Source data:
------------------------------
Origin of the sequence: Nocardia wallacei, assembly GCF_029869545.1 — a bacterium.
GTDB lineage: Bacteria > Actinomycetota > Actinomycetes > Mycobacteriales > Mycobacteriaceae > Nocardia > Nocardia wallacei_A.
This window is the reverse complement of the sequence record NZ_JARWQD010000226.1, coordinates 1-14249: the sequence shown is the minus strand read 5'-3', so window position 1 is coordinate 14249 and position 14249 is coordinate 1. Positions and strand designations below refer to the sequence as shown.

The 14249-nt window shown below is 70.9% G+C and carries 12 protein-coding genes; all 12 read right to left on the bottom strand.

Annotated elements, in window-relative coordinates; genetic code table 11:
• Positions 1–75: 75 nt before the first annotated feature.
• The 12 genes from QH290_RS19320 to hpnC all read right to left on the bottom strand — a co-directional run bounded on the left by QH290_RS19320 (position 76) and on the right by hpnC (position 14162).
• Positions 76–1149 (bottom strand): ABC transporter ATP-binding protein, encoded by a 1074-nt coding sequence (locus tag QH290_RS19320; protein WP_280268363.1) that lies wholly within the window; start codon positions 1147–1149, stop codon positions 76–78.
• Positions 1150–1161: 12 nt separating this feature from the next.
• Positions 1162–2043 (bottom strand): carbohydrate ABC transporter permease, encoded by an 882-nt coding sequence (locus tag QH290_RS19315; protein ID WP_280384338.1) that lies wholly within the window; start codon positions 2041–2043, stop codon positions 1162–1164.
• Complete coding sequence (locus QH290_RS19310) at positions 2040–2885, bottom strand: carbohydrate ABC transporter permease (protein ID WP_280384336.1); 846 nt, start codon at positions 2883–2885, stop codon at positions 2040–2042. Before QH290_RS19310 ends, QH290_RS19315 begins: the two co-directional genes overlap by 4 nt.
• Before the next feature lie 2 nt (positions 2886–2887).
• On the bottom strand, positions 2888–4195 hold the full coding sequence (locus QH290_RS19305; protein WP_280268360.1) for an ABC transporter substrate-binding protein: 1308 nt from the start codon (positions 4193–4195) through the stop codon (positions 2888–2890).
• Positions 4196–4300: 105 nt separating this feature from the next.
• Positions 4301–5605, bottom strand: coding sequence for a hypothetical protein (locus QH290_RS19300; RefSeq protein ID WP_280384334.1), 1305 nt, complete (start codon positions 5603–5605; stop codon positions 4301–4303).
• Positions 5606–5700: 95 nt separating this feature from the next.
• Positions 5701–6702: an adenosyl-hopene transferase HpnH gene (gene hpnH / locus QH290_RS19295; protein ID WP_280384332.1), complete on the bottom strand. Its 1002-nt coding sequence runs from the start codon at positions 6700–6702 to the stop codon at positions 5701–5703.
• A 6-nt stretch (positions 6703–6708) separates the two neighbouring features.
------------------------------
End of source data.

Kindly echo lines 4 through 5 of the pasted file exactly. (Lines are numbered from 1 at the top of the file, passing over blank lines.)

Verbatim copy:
The 14249-nt window shown below is 70.9% G+C and carries 12 protein-coding genes; all 12 read right to left on the bottom strand.

Annotated elements, in window-relative coordinates; genetic code table 11: